To address whether or not SOD1 misfolding is enhanced in human MNs, we used mixed MN/astrocyte cultures (MNCs) generated in vitro from patient-specific induced pluripotent stem cells (iPSCs). Levels of soluble misfolded SOD1 were increased in MNCs as well as in pure iPSC-derived astrocytes compared to other cell types, including sensory neuron cultures. Interestingly, this was the case for both mutant and wild type human SOD1, although the increase was enhanced in SOD1 FALS MNCs. Misfolded SOD1 was also found to exist in the same form as in mouse SOD1 overexpression models and was identified as a substrate for 20S proteasome degradation. Hence, the vulnerability of motor areas to ALS could be explained by increased SOD1 misfolding, specifically in MNs and astrocytes.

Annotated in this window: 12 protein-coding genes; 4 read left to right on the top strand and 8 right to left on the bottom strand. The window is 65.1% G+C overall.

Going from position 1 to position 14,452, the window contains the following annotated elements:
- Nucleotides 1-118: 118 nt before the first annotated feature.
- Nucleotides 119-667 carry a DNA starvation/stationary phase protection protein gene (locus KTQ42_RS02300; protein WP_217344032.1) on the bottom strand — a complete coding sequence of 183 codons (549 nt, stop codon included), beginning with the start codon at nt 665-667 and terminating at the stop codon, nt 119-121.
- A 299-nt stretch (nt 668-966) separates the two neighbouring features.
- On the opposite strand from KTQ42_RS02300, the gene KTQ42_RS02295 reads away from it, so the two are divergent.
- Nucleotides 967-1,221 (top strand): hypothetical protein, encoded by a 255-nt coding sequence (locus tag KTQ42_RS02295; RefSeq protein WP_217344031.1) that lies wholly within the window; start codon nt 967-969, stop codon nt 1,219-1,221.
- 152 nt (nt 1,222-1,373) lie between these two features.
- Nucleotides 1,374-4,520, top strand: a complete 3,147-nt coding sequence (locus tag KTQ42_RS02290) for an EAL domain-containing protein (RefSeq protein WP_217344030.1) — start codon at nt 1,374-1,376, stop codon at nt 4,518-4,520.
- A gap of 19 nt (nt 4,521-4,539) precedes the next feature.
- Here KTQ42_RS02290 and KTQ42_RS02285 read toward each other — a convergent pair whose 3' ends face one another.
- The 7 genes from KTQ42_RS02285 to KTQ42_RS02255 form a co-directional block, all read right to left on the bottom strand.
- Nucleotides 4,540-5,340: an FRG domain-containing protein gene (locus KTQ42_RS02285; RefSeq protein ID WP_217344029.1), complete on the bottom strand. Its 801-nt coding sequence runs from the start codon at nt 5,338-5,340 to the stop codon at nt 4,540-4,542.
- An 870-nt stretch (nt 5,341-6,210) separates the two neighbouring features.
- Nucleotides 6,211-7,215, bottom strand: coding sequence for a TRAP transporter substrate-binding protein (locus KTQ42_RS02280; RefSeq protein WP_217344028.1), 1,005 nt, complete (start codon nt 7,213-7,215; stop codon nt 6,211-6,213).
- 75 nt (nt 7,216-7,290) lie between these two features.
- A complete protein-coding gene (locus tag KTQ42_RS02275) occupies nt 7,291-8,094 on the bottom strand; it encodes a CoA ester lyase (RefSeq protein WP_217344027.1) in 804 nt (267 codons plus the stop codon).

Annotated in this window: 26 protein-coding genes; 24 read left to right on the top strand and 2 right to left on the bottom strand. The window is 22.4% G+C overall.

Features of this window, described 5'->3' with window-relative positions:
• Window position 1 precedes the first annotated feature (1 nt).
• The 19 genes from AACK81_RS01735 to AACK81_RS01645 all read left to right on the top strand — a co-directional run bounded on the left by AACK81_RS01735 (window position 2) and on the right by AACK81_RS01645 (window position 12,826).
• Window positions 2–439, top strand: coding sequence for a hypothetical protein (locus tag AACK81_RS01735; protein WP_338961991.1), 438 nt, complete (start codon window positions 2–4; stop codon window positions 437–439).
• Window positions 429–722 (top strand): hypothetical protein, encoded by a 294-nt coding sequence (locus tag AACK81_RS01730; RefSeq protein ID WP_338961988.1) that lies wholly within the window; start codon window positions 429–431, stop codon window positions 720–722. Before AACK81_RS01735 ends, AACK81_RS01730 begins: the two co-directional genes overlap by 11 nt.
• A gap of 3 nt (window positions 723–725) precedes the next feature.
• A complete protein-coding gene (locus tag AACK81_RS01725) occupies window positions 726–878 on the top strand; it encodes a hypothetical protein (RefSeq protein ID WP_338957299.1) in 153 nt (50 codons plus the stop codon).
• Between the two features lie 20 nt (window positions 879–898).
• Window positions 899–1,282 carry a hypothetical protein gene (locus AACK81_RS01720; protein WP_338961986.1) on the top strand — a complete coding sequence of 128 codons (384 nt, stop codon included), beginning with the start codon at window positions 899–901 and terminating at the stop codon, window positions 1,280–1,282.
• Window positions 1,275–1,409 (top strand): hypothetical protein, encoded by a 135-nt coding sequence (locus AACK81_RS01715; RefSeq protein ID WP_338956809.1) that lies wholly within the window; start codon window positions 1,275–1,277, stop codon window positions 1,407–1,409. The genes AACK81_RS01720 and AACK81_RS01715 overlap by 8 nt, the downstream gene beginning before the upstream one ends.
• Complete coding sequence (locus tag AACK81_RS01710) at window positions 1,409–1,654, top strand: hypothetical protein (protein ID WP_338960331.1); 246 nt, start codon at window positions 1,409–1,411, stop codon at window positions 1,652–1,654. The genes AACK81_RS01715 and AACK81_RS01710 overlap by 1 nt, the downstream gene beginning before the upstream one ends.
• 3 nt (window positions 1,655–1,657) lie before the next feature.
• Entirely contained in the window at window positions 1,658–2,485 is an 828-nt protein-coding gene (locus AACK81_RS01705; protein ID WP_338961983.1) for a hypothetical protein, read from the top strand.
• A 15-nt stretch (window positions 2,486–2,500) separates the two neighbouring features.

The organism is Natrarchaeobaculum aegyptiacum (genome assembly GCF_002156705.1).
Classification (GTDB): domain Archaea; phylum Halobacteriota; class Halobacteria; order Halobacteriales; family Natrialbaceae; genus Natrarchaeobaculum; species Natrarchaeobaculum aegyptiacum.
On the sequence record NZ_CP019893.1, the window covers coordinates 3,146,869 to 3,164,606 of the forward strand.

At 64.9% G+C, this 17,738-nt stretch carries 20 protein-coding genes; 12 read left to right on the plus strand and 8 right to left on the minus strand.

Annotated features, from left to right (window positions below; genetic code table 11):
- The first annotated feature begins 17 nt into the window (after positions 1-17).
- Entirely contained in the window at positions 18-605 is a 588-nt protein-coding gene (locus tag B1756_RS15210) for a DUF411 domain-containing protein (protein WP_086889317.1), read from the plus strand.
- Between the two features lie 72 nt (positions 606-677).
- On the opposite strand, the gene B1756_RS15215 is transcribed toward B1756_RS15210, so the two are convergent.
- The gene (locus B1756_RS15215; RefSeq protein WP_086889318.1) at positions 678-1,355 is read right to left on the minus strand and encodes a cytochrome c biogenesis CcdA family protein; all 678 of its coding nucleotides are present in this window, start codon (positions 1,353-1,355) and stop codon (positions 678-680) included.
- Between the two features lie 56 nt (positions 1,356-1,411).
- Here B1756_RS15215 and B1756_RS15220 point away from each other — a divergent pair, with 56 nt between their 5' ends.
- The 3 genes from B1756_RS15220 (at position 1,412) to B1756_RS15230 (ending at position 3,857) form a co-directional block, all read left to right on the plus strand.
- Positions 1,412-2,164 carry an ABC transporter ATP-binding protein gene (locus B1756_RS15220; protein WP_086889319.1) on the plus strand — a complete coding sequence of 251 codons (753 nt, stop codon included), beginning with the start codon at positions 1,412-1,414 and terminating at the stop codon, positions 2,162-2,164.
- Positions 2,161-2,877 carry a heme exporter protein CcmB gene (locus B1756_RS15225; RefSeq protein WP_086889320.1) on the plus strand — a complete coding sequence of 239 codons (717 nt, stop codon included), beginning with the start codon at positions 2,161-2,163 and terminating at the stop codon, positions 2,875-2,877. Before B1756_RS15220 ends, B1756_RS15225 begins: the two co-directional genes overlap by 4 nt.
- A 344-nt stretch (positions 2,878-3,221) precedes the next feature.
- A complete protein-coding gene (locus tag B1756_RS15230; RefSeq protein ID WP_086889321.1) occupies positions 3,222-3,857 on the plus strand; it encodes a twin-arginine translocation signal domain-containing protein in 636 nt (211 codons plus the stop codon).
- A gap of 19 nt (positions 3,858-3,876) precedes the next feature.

To investigate factors that might promote SOD1 misfolding, we focussed on the stability of SOD1 mediated by a crucial, stabilizing C57-C146 disulphide bond and its redox status. Formation of disulphide bond is dependent on oxidation by O2 and catalysed by CCS. To investigate whether low O2 tension affects the stability of SOD1 in vitro we cultured fibroblasts and iPSC-derived MNCs under different oxygen tensions. Low oxygen tension promoted disulphide-reduction, SOD1 misfolding and aggregation. This response was much greater in MNCs compared to fibroblasts, suggesting that MNs may be especially sensitive to low oxygen tension and areas with low oxygen supply could serve as foci for ALS initiation.